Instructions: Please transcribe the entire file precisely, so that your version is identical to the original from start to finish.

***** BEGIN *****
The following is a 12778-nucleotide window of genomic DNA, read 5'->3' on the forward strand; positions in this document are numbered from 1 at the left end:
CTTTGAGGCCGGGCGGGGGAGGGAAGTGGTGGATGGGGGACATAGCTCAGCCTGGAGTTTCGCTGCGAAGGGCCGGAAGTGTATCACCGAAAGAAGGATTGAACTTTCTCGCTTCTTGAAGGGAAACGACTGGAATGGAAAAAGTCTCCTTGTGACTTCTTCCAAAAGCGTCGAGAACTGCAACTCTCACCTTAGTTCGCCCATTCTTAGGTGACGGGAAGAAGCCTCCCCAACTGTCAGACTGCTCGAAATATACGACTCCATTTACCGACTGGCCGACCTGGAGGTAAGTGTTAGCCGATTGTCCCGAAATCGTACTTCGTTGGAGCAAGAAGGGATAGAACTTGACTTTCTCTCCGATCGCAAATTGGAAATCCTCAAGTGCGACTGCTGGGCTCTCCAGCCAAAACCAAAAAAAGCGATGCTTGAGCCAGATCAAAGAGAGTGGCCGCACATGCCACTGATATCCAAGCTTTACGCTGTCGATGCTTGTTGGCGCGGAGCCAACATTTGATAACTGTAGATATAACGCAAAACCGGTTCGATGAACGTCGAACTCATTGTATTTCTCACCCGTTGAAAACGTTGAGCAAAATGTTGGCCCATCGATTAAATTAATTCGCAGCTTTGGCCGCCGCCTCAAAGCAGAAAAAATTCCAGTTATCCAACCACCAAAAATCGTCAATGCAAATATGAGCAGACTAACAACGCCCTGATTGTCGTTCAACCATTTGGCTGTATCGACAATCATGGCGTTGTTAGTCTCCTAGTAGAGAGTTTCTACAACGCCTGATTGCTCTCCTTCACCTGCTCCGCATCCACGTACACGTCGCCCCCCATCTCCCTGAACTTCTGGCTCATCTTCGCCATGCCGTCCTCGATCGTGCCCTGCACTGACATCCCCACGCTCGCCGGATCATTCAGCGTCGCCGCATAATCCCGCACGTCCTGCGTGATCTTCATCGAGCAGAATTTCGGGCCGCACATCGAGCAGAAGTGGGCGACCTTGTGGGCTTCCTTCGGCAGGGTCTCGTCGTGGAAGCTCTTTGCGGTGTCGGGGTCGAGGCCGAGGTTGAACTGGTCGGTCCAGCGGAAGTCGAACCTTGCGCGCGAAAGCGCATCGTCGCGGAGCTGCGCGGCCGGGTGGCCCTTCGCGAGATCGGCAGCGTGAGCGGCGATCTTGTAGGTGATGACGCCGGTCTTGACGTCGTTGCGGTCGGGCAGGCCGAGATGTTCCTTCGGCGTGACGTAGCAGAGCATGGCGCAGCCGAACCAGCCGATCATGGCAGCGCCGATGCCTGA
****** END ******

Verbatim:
The following is a 12778-nucleotide window of genomic DNA, read 5'->3' on the forward strand; positions in this document are numbered from 1 at the left end:
CTTTGAGGCCGGGCGGGGGAGGGAAGTGGTGGATGGGGGACATAGCTCAGCCTGGAGTTTCGCTGCGAAGGGCCGGAAGTGTATCACCGAAAGAAGGATTGAACTTTCTCGCTTCTTGAAGGGAAACGACTGGAATGGAAAAAGTCTCCTTGTGACTTCTTCCAAAAGCGTCGAGAACTGCAACTCTCACCTTAGTTCGCCCATTCTTAGGTGACGGGAAGAAGCCTCCCCAACTGTCAGACTGCTCGAAATATACGACTCCATTTACCGACTGGCCGACCTGGAGGTAAGTGTTAGCCGATTGTCCCGAAATCGTACTTCGTTGGAGCAAGAAGGGATAGAACTTGACTTTCTCTCCGATCGCAAATTGGAAATCCTCAAGTGCGACTGCTGGGCTCTCCAGCCAAAACCAAAAAAAGCGATGCTTGAGCCAGATCAAAGAGAGTGGCCGCACATGCCACTGATATCCAAGCTTTACGCTGTCGATGCTTGTTGGCGCGGAGCCAACATTTGATAACTGTAGATATAACGCAAAACCGGTTCGATGAACGTCGAACTCATTGTATTTCTCACCCGTTGAAAACGTTGAGCAAAATGTTGGCCCATCGATTAAATTAATTCGCAGCTTTGGCCGCCGCCTCAAAGCAGAAAAAATTCCAGTTATCCAACCACCAAAAATCGTCAATGCAAATATGAGCAGACTAACAACGCCCTGATTGTCGTTCAACCATTTGGCTGTATCGACAATCATGGCGTTGTTAGTCTCCTAGTAGAGAGTTTCTACAACGCCTGATTGCTCTCCTTCACCTGCTCCGCATCCACGTACACGTCGCCCCCCATCTCCCTGAACTTCTGGCTCATCTTCGCCATGCCGTCCTCGATCGTGCCCTGCACTGACATCCCCACGCTCGCCGGATCATTCAGCGTCGCCGCATAATCCCGCACGTCCTGCGTGATCTTCATCGAGCAGAATTTCGGGCCGCACATCGAGCAGAAGTGGGCGACCTTGTGGGCTTCCTTCGGCAGGGTCTCGTCGTGGAAGCTCTTTGCGGTGTCGGGGTCGAGGCCGAGGTTGAACTGGTCGGTCCAGCGGAAGTCGAACCTTGCGCGCGAAAGCGCATCGTCGCGGAGCTGCGCGGCCGGGTGGCCCTTCGCGAGATCGGCAGCGTGAGCGGCGATCTTGTAGGTGATGACGCCGGTCTTGACGTCGTTGCGGTCGGGCAGGCCGAGATGTTCCTTCGGCGTGACGTAGCAGAGCATGGCGCAGCCGAACCAGCCGATCATGGCAGCGCCGATGCCTGA